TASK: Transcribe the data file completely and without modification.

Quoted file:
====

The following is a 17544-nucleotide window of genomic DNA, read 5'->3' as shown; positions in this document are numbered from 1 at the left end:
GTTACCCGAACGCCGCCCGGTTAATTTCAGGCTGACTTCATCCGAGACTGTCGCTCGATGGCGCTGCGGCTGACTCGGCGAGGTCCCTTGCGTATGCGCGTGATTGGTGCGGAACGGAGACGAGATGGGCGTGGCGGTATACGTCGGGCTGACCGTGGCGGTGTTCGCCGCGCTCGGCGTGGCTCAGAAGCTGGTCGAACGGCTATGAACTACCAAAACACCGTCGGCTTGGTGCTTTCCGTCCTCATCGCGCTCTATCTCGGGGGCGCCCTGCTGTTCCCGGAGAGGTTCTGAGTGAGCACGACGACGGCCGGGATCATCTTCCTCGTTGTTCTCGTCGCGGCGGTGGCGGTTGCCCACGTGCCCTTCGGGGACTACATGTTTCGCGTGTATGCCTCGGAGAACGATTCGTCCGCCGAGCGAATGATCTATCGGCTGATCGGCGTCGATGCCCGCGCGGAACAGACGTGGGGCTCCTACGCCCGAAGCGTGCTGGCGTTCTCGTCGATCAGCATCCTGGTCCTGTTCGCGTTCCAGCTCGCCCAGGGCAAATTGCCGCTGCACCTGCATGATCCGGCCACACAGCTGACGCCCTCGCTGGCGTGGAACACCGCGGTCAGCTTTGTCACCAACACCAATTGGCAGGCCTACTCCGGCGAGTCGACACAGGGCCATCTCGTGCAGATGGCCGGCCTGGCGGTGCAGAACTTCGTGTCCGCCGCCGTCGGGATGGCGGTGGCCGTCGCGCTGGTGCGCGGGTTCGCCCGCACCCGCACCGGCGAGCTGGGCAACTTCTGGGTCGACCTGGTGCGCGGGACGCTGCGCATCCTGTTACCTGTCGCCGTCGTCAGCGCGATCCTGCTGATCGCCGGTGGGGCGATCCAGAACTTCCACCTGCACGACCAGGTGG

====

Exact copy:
The following is a 17544-nucleotide window of genomic DNA, read 5'->3' as shown; positions in this document are numbered from 1 at the left end:
GTTACCCGAACGCCGCCCGGTTAATTTCAGGCTGACTTCATCCGAGACTGTCGCTCGATGGCGCTGCGGCTGACTCGGCGAGGTCCCTTGCGTATGCGCGTGATTGGTGCGGAACGGAGACGAGATGGGCGTGGCGGTATACGTCGGGCTGACCGTGGCGGTGTTCGCCGCGCTCGGCGTGGCTCAGAAGCTGGTCGAACGGCTATGAACTACCAAAACACCGTCGGCTTGGTGCTTTCCGTCCTCATCGCGCTCTATCTCGGGGGCGCCCTGCTGTTCCCGGAGAGGTTCTGAGTGAGCACGACGACGGCCGGGATCATCTTCCTCGTTGTTCTCGTCGCGGCGGTGGCGGTTGCCCACGTGCCCTTCGGGGACTACATGTTTCGCGTGTATGCCTCGGAGAACGATTCGTCCGCCGAGCGAATGATCTATCGGCTGATCGGCGTCGATGCCCGCGCGGAACAGACGTGGGGCTCCTACGCCCGAAGCGTGCTGGCGTTCTCGTCGATCAGCATCCTGGTCCTGTTCGCGTTCCAGCTCGCCCAGGGCAAATTGCCGCTGCACCTGCATGATCCGGCCACACAGCTGACGCCCTCGCTGGCGTGGAACACCGCGGTCAGCTTTGTCACCAACACCAATTGGCAGGCCTACTCCGGCGAGTCGACACAGGGCCATCTCGTGCAGATGGCCGGCCTGGCGGTGCAGAACTTCGTGTCCGCCGCCGTCGGGATGGCGGTGGCCGTCGCGCTGGTGCGCGGGTTCGCCCGCACCCGCACCGGCGAGCTGGGCAACTTCTGGGTCGACCTGGTGCGCGGGACGCTGCGCATCCTGTTACCTGTCGCCGTCGTCAGCGCGATCCTGCTGATCGCCGGTGGGGCGATCCAGAACTTCCACCTGCACGACCAGGTGG